Aug. 30, 2013
LINCOLN, Neb. — When Ronnie Green was growing up on his family's farm in southwestern Virginia in the 1960s and '70s, traveling to Roanoke, Va., the regional center 15 miles away, was an adventure.
But his kids "grew up thinking it was not a big deal for them to live in Sutton, Nebraska, and go to a movie in Lincoln 90 miles away, which to me when I was growing up, it would be, are you kidding? To them it's no big deal," said Green, NU vice president and Harlan vice chancellor of the University of Nebraska-Lincoln Institute of Agriculture and Natural Resources.
To people who live in rural areas, just what constitutes a community or regional center is all a matter of perspective. And Green points to differences between his perspective and those of his children to illustrate the kinds of questions the Rural Futures Institute should explore.
The institute will host its second Rural Futures Conference Nov. 3-5 in Lincoln to explore those and other questions. The conference theme is "Beyond Boundaries" and registration opens Sept. 1 at http://ruralfutures.nebraska.edu/conference.
If a 15-mile trip in the '60s was a big deal and 50 years later, 90 miles for a movie seems ordinary, how will people define their regional center 50 to 75 years from now as they increasingly communicate instantaneously around the world and need not always rely on place-based occupations?
Green readily acknowledges he doesn't know. But he's convinced the university, in keeping with its land-grant heritage, should be leading the way in asking those questions and collaborating broadly with rural people and rural communities to envision some answers.
"Envisioning the future has to be at this big level of saying, how do we get out of the mud where we've been for a long time in thinking about rural issues and really be thinking up instead of being bogged down in the mud of hanging on," he said. "We haven't really been thinking about the long-term future; we can't get past the near term."
Green knows it's a tall order. People are products of their own times and places, and it's always difficult "to fully view the world through a forward lens," he said.
Green noted that up until about the 1950s, rural development efforts were largely focused on providing rural communities that initially sprouted where there was water and railroads with the same kinds of infrastructure that city dwellers enjoyed. Thus rural electrification and road-building efforts took priority. Since then, however, innovations in agriculture that have dramatically increased productivity also have contributed to outmigration from rural areas because it no longer takes as many people to operate farms and ranches.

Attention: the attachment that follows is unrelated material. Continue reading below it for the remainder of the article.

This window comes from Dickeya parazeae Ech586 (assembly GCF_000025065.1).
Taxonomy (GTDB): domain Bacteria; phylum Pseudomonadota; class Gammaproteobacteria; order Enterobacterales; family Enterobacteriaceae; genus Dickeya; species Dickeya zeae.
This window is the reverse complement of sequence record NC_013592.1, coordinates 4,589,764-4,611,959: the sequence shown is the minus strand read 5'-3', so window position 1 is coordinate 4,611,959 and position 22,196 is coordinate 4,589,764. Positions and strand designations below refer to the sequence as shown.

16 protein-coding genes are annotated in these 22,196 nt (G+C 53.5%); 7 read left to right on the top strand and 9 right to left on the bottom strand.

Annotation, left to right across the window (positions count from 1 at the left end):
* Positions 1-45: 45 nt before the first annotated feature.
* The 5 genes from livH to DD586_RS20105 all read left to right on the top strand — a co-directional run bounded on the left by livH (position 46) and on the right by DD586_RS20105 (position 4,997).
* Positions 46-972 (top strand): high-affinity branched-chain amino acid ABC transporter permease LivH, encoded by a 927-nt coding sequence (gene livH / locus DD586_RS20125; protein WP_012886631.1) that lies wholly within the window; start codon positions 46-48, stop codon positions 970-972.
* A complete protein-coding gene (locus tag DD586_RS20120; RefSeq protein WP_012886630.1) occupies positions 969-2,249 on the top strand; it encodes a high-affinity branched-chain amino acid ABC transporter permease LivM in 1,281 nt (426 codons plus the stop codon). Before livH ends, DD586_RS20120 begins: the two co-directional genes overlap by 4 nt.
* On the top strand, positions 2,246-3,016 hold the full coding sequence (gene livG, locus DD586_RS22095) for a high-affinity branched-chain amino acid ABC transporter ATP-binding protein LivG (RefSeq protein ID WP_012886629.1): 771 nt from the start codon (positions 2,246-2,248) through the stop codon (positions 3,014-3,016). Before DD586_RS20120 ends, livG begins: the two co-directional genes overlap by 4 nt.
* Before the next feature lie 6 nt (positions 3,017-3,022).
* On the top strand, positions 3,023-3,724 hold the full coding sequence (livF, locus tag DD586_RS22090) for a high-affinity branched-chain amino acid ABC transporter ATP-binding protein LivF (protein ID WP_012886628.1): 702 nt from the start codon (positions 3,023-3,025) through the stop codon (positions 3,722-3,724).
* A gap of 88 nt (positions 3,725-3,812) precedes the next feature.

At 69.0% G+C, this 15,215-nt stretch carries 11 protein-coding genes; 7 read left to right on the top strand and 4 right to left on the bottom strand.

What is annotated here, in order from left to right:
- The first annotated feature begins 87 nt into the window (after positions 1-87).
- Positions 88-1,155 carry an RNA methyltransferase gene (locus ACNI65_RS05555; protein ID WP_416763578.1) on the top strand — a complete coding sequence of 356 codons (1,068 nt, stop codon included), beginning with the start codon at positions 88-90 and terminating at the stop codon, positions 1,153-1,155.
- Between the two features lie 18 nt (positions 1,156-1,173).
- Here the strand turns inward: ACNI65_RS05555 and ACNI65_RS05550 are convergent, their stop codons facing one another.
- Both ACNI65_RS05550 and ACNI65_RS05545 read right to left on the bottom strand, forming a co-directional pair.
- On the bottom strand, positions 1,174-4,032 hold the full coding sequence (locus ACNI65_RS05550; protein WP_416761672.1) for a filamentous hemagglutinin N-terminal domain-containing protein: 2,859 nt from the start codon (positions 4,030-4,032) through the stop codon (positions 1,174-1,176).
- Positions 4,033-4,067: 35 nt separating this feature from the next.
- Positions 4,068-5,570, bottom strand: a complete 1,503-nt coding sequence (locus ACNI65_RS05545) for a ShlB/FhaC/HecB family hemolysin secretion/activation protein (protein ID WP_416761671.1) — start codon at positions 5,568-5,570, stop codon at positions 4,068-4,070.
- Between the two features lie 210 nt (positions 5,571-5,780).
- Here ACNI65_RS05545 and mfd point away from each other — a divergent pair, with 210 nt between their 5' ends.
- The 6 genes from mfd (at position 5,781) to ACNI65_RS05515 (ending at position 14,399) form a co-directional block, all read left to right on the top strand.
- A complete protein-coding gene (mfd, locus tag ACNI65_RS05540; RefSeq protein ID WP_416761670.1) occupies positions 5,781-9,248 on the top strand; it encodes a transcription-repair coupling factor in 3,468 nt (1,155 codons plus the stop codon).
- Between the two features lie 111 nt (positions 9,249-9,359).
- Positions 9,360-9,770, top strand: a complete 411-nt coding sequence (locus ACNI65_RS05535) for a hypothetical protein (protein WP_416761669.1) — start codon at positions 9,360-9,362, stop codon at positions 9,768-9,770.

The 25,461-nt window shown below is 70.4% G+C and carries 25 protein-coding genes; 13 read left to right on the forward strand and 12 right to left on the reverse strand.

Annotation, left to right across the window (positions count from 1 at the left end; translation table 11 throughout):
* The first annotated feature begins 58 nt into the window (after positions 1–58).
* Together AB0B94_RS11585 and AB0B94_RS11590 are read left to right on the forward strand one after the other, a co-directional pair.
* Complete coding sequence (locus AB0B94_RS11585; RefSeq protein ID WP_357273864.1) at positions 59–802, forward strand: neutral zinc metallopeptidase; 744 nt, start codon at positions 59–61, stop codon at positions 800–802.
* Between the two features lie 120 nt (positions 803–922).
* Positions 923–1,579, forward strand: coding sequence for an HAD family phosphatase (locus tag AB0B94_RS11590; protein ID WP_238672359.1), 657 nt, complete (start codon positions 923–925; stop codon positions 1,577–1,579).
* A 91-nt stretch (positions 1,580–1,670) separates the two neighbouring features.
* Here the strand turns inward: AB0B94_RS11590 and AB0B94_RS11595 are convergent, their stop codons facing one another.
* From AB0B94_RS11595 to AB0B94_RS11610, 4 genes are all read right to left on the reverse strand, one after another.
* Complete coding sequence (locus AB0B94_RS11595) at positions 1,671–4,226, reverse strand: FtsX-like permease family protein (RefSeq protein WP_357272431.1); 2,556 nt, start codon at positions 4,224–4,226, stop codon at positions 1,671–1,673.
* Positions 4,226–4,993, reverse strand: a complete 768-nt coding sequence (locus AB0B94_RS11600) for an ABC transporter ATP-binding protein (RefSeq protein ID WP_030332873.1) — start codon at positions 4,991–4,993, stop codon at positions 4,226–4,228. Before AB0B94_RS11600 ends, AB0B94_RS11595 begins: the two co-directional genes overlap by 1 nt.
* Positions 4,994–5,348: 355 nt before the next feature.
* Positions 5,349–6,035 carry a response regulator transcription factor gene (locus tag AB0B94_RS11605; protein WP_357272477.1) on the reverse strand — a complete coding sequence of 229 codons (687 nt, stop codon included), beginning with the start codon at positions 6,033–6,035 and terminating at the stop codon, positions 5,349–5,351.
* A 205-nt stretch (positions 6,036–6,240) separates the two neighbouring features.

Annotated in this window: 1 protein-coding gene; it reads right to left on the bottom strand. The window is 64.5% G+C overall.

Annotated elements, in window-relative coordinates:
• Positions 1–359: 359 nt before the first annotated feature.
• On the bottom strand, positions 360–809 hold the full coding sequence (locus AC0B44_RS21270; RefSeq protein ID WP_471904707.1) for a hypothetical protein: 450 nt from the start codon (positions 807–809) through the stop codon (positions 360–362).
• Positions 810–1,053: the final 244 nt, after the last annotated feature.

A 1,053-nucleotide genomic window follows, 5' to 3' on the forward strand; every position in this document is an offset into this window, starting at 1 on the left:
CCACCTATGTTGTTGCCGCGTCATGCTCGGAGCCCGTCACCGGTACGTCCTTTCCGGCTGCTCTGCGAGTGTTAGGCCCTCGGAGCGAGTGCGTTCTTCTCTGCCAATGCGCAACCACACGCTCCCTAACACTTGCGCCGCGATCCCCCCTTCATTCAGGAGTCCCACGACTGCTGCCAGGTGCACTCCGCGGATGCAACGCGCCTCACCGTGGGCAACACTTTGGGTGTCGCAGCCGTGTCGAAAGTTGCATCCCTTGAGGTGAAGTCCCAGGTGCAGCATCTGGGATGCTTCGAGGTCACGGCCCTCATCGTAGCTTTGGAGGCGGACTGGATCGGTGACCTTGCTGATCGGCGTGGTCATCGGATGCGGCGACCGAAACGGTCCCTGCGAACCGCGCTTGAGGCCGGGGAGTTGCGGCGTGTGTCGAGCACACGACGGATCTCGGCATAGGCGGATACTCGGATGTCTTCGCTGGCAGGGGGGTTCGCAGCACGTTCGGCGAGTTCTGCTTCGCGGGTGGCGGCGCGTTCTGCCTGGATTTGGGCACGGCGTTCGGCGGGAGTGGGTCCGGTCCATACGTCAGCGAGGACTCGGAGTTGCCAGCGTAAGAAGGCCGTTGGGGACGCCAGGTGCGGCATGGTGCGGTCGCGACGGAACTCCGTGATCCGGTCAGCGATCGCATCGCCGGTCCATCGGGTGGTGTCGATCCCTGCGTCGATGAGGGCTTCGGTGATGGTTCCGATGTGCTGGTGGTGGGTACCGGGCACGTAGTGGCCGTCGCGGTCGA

Consequently, the rural landscape is dotted with abandoned farmsteads, merged farms and once-thriving small towns that functioned as commercial centers for more populous regions.
So people who care about rural places now face a different developmental era, Green said. "We need to be looking at all the big issues that are out there…We need to ask: What is this potentially going to look like beyond us?"
For example, Green asks, in 2075:
– What will the transportation system look like?
– Are county boundaries and the governmental structures that made sense when they were created still functional for the long term?
– What about rural schools?
– Does it make sense to support every community dotted across the landscape at 10-mile intervals?
– How do you best provide rural services?
"What we're talking about is marshaling the resources of the university system to take on those challenges," he said, "to explore and ask what these things need to look like in the future?"
And at another level, people need to deal with rural communities as they exist today. "How do you actually take the landscape as it exists today and identify the ways that communities and places are going to be more successful in the long term?" Green asked, adding: "Not every rural community is going to be successful, as hard as it is to say."
"We've tended to say, let's throw some rural development money at the problem and try to save the day, but those days are over. That's my personal belief; those days are over."
In a way, Green said, people who care about the future of the rural landscape are "in this kind of no-man's land between the future world and the past world." It's the difference between thinking 15 miles is a major journey or taking 90-mile trips for granted.
Green envisions the Rural Futures Institute as a mechanism to bridge that gap, by asking tough questions, exploring possible answers and enlisting people with many perspectives to envision – and create – a new rural future.
Last year's first Rural Futures Conference drew 475 participants and registration was closed two weeks prior to the event because the venue capacity had been reached.
It is anticipated that this year's conference will again draw a large crowd and registration will only be open until all the seats are filled. The university is currently interviewing finalists and it is expected the institute will have an executive director identified by November.
IANR Vice Chancellor and NU Vice President
Outreach Program Specialist
Rural Futures Institute
Mary Kay Quinlan
IANR News Service
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